Analyzing GitHub with the search API

The Net::GitHub module provides a perly interface to GitHub’s feature-rich API. You can do everything with it, from creating new repos to managing issues and initiating pull requests. Today I’m going to focus on search.


Grab yourself a copy of Net::GitHub (make sure it’s version 0.68 or higher). The CPAN Testers results show that it builds on all major platforms, including Windows. You can install it via from CPAN at the command line:

$ cpan Net::GitHub

First steps

First we need to create a search object. You can search GitHub anonymously up to 5 times per minute or if you authenticate, 20 times per minute. The module documentation shows examples of how to authenticate, so we’ll proceed here unauthenticated.

use Net::GitHub::V3;

# unauthenticated
my $gh = Net::GitHub::V3->new;
my $search = $gh->search;
my %data = $search->repositories({ q => 'docker'});

The code above creates a $search object, and initiates a repo search for docker. The %data hash contains the search results. Let’s have a look at them:

{'incomplete_results' => bless( do{\(my $o = 0)}, 'JSON::XS::Boolean' ),
 'total_count' => 12830,
 'items' => [ {
                   'open_issues_count' => 771,
                   'url' => '',
                   'has_downloads' => bless( do{\(my $o = 1)}, 'JSON::XS::Boolean' ),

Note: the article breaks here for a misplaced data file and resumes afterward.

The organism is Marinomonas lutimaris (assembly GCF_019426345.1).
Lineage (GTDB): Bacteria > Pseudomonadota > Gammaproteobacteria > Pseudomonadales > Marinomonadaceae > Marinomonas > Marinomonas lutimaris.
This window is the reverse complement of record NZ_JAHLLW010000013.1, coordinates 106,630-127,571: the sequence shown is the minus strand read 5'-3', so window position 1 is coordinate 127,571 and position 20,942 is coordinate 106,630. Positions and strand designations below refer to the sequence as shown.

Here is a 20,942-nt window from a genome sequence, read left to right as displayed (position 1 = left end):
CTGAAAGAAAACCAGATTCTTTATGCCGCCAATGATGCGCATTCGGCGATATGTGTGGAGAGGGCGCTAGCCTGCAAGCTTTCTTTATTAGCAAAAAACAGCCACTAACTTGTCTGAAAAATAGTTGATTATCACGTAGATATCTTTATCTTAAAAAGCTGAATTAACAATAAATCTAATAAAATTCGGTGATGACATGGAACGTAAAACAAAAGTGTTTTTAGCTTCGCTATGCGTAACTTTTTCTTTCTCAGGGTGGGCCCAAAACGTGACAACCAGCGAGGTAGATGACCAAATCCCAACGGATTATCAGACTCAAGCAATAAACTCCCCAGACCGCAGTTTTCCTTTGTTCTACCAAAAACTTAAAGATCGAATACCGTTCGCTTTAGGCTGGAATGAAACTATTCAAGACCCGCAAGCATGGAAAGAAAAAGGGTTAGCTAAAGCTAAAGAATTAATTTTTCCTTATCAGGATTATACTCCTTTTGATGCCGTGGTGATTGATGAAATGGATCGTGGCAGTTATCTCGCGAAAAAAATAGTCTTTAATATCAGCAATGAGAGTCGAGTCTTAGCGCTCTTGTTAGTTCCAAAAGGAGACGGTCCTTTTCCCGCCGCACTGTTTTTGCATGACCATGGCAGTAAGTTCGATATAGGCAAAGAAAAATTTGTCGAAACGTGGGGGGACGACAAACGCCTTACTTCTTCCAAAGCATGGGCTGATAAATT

'tags_url' => '',
                   'forks_count' => 2794,
                   'has_issues' => $VAR1->{'items'}[0]{'has_downloads'},
                   'clone_url' => '',
                   'name' => 'docker',
                   'private' => $VAR1->{'incomplete_results'},
                   'watchers_count' => 14846,
                   'pushed_at' => '2014-09-05T00:32:46Z',
                   'description' => 'Docker - the open-source application container engine',
                   'updated_at' => '2014-09-04T21:59:25Z',
                   'html_url' => '',
                   'stargazers_count' => 14846,
                   'size' => 135198,
                   'watchers' => 14846,
                   'created_at' => '2013-01-18T18:10:
                   'open_issues' => 771,
                   'language' => 'Go',
                   'git_url' => 'git://
                   'full_name' => 'docker/docker',
                   'homepage' => '',
                   'forks' => 2794,
                   'score' => '89.950935',

I’ve truncated the results for the sake of brevity, to show the top level key values and one simplified repo:

  • incomplete_results is a key value pair that returns a boolean true if the are more search results than those returned by the search
  • total_count shows the total number of repos returned by the search
  • items is the interesting one - it’s an arrayref of repo hashes

Getting more results

Let’s update the code to pull more results. GitHub permits up to 100 results per API call and a 1,000 results per search.

use Net::GitHub::V3;

my $gh = Net::GitHub::V3->new;
my $search = $gh->search;

my @data = @{ $search->repositories({ q => 'docker',
                                      per_page => 100 })->{items} };

while ($search->has_next_page) {